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Jill Phillips
September 25, 2020
Astrobiology and Space Exploration No Comments

Space exploration and planetary protection: An international law perspective

1.1 Introduction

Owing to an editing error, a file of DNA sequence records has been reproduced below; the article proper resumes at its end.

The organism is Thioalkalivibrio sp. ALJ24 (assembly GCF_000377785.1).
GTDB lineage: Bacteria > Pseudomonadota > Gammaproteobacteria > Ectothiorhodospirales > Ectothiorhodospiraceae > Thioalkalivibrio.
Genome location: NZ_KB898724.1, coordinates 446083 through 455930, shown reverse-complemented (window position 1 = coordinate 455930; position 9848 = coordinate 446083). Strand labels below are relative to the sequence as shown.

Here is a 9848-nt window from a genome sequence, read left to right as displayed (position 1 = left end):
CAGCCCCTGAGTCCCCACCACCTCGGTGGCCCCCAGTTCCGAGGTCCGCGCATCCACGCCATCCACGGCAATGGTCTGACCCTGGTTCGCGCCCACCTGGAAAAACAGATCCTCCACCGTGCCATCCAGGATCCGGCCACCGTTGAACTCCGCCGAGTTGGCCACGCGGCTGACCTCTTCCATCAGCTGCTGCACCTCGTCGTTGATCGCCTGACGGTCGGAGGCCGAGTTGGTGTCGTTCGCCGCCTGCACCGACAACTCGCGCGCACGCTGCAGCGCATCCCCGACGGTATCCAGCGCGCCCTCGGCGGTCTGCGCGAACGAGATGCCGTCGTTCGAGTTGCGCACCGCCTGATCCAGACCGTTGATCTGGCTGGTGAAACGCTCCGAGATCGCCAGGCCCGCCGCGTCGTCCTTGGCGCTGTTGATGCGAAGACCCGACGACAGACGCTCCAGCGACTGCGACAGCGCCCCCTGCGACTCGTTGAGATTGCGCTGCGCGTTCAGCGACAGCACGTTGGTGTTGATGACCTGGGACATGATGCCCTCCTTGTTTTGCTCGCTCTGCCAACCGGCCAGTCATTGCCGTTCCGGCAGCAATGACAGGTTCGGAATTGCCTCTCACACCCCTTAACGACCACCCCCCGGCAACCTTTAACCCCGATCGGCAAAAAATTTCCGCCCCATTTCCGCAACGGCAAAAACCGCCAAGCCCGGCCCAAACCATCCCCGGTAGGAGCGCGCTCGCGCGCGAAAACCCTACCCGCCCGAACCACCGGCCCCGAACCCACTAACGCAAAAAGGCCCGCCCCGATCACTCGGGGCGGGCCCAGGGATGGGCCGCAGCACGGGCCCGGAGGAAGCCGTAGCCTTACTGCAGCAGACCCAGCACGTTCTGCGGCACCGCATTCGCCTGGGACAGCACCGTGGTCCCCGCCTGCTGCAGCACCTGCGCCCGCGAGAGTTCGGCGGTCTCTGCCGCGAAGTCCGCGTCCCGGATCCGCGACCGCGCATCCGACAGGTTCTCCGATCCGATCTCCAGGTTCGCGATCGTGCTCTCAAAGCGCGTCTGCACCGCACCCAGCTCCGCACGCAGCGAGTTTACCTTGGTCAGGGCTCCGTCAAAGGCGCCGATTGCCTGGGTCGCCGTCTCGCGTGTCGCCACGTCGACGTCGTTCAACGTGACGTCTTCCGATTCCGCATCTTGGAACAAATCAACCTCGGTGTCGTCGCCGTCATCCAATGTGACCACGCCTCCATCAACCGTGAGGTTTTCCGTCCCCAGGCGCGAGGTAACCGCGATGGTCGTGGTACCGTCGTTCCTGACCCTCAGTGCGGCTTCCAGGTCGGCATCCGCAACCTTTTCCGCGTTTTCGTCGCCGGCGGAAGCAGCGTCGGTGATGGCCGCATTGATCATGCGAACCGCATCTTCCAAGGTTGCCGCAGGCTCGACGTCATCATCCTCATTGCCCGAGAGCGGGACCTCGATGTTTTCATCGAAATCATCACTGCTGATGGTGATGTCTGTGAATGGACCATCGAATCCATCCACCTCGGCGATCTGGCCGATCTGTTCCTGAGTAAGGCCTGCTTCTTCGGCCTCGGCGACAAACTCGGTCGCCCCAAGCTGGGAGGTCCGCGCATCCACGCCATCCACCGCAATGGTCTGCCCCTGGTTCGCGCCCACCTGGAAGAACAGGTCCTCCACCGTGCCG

Space exploration has become increasingly common in recent times, especially with the facilitation of machine-learning robots. In their research article, scholars Gao and Chien indicated that humans are ever curious about exploring the suspected forms of life in other planetary objects in Earth’s outer space.[1] As such, robotics and autonomous systems have come to the aid of humans in fulfilling their curiosities. Wang and Liu also noted that many developed and developing countries (for example, China) are becoming mindful of robotics’ opportunities in enhancing space exploration.[2] For example, China recently completed a successful lunar exploration mission called Chang’e-3. It is currently focusing on a new mission, called Chang’e-4, which is intended to explore the space further. In the past, China has been using a combination of lander and rover in lunar explorations, such as in Chang’e-3. Currently, there are ongoing plans to build a robotic lunar exploration station with three to four missions. Scholar Thomas Roehr and colleagues also noted that researchers are currently actively engaged in the design and development of heterogeneous and autonomous robotic systems that can be used for space exploration in various environments.[3] These observations imply that with the arrival and advancement of technologies like machine learning (ML) and artificial intelligence (AI), more intensive and extensive space explorations are deemed. For example, according to Mohan and Tejaswi, ML and AI present huge potential in enhancing space exploration strategies and the empirical investigation of celestial objects and the environment of the outer space.[4] Since ML and AI presents possibilities for further space exploration, then it can be argued that the technologies are likely to intensify these activities in the future as more advancement is attained.